In the 2000s, Manafort created a new firm with partner Rick Davis. According to the recent investigative report by The Associated Press, Manafort and Davis began pursuing work in 2005 with Oleg Deripaska, one of the richest businessmen in Russia. Manafort and Davis pitched a plan to influence U.S. politics and news coverage in a pro-Putin direction, The AP said.

“We are now of the belief that this model can greatly benefit the Putin government if employed at the correct levels with the appropriate commitment to success,” Manafort wrote in a confidential strategy memo obtained by The AP.

In 2006, Manafort and Davis signed a contract to work with Deripaska worth $10 million a year, The AP reported.

Also that year, a shell company called “John Hannah LLC” purchased apartment 43-G in Trump Tower, about 20 stories down from Donald Trump’s own triplex penthouse. Manafort confirmed that “John Hannah” is a combination of Manafort’s and Davis’s respective middle names.

The LLC was set up in Virginia at the same address as Davis Manafort and of a Delaware corporation, LOAV, Ltd., for which there are virtually no public records. It was LOAV that signed the contract with Deripaska – not the “public-facing consulting firm Davis Manafort,” as the AP put it.

A lawyer for John Hannah LLC signed the deed on apartment 43-G for $3.675 million in November of 2006. But Manafort’s name did not become associated formally with the Trump Tower apartment until March of 2015, three months before Trump announced he was entering the presidential race in the lobby 40 stories down. On March 5, John Hannah LLC transferred the apartment for $0 to Manafort. A month later, he borrowed $3 million against the condo, according to New York City public records.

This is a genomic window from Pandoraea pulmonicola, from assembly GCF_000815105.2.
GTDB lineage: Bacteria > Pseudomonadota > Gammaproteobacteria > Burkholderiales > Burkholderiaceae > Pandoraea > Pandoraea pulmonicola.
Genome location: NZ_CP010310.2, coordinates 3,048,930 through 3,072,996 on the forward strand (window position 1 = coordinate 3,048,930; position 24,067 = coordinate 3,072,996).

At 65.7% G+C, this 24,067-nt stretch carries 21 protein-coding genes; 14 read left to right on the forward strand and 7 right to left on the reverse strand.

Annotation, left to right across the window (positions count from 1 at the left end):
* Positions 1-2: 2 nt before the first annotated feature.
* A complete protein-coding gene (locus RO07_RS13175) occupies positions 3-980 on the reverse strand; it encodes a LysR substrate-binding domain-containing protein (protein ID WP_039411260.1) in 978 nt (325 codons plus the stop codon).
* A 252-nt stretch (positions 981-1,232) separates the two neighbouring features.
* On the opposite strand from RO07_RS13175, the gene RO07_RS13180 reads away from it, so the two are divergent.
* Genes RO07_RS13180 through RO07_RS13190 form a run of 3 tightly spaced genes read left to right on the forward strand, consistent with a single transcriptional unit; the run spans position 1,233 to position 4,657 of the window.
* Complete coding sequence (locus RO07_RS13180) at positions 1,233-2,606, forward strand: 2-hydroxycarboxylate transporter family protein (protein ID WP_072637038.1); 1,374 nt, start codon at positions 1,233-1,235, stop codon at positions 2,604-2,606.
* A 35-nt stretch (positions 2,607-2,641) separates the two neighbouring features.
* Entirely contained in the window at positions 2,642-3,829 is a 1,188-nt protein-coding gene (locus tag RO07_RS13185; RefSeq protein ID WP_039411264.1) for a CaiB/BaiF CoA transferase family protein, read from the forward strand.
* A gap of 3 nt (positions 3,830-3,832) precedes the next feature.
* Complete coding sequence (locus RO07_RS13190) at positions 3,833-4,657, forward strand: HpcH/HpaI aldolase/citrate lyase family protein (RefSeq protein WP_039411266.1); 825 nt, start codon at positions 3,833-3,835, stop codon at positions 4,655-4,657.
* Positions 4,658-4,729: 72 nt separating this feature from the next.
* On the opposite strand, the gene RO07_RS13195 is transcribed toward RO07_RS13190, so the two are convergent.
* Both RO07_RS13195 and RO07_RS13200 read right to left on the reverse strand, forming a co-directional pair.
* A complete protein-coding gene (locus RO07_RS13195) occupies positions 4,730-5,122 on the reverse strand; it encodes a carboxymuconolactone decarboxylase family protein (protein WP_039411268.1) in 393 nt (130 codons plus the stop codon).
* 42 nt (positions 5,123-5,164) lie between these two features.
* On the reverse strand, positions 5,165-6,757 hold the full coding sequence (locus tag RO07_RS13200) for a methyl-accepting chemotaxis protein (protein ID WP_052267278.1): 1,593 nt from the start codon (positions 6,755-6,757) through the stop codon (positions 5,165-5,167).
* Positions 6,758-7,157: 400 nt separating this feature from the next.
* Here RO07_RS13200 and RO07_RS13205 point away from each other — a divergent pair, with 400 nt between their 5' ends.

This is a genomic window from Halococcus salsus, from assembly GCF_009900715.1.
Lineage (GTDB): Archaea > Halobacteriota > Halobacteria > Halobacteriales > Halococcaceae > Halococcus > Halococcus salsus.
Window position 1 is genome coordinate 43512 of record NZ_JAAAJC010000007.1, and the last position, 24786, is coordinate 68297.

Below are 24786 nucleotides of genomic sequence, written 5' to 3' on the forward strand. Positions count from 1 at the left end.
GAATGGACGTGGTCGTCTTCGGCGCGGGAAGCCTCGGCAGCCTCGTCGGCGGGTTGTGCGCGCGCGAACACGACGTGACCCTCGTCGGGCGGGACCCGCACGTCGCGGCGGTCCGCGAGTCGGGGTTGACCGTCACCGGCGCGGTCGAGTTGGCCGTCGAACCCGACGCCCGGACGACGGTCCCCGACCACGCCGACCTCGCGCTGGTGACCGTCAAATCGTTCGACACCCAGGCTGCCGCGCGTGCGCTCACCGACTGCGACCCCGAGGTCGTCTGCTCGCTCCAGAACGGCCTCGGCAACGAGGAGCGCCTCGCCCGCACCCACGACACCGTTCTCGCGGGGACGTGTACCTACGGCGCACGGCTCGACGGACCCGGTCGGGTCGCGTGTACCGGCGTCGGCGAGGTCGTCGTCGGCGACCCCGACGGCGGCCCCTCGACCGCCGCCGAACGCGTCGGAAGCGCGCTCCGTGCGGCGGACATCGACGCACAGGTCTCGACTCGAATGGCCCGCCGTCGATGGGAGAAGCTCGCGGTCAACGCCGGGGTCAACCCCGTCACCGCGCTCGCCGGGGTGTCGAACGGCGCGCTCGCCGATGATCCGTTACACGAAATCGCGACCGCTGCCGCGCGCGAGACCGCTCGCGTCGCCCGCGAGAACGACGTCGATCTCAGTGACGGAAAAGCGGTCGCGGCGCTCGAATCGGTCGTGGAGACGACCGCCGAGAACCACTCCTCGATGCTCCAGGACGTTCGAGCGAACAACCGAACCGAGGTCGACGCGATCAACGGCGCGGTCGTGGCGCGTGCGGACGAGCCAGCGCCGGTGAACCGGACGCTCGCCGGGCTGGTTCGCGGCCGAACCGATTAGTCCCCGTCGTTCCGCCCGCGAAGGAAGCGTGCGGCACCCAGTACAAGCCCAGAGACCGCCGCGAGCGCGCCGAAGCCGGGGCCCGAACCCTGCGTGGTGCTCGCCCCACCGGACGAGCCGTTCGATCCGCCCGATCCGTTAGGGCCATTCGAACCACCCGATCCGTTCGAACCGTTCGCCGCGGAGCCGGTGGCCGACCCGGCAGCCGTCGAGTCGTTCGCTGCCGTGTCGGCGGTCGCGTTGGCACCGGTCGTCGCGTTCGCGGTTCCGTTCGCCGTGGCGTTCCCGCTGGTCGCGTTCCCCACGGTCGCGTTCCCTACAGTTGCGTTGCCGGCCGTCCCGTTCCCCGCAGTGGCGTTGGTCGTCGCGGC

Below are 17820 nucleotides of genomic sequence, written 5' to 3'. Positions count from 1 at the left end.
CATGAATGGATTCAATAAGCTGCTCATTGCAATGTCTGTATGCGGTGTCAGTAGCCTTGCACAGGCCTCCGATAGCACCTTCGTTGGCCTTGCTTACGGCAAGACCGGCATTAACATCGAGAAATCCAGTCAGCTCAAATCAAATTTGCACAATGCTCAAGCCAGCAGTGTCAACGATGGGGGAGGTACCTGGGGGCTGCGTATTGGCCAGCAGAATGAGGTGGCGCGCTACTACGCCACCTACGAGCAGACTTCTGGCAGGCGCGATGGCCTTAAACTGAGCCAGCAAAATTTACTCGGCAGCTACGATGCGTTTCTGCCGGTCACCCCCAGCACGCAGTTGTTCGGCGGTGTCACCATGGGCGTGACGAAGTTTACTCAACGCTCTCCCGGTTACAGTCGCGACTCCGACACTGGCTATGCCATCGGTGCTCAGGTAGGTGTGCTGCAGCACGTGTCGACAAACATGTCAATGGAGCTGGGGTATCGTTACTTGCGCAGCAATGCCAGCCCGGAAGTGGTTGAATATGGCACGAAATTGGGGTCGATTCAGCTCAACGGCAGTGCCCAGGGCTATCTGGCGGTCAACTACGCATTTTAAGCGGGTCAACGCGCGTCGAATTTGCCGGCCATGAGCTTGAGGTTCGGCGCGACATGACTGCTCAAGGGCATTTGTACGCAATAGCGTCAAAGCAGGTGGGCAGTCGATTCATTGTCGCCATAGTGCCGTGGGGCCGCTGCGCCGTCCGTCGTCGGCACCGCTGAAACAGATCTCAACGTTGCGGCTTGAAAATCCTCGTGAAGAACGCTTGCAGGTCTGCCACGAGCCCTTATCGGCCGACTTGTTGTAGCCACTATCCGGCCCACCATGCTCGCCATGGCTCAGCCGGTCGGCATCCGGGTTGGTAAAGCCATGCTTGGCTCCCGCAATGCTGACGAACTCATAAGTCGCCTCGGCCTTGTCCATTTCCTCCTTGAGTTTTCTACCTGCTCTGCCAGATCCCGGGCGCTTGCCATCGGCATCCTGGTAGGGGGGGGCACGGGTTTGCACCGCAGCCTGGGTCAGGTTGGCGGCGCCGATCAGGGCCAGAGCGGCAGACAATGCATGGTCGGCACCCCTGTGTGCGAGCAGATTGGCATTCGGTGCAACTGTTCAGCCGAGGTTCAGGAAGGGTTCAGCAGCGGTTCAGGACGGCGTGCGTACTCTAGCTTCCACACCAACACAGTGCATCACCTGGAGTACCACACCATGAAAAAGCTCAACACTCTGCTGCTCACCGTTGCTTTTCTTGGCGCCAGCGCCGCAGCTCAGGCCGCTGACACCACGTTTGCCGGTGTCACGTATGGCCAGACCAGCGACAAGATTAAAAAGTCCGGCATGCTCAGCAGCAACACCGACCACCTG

A year later, Manafort was working on Trump’s campaign, first as a delegate wrangler, then as campaign manager. Trump’s friend and neighbor had become a top advisor.

In a text message that was hacked and later obtained by Politico, Manafort’s adult daughter, Jessica Manafort, wrote last April: “Dad and Trump are literally living in the same building and mom says they go up and down all day long hanging and plotting together.”

In August 2016, The New York Times published a lengthy investigation of Manafort, alleging he’d accepted $12.7 million in undisclosed cash payments from a pro-Putin, Ukrainian political party between 2007 and 2012. Manafort resigned as campaign manager, but according to multiple reports, didn’t break off ties with Trump, who remained his upstairs neighbor.

The White House press secretary, Sean Spicer, said last week that Manafort “played a very limited role for a very limited period of time” in the Trump campaign.

Davis did not return WNYC’s calls for comment, but in an email exchange with The AP, he disavowed any connection with the effort to burnish Putin’s image. “My name was on every piece of stationery used by the company and in every memo prior to 2006. It does not mean I had anything to do with the memo described,” Davis said.

Buy. Borrow. Repeat.

Trump Tower 43-G was not Manafort’s only New York property.

In 2012, another shell company linked to Manafort, “MC Soho Holdings LLC,” purchased a fourth floor loft in a former industrial building on Howard Street, on the border of Soho and Chinatown, for $2.85 million. In April 2016, just as he was ascending to become Trump’s campaign manager, Manafort transferred the unit into his own name and borrowed $3.4 million against it, according to publicly available property records.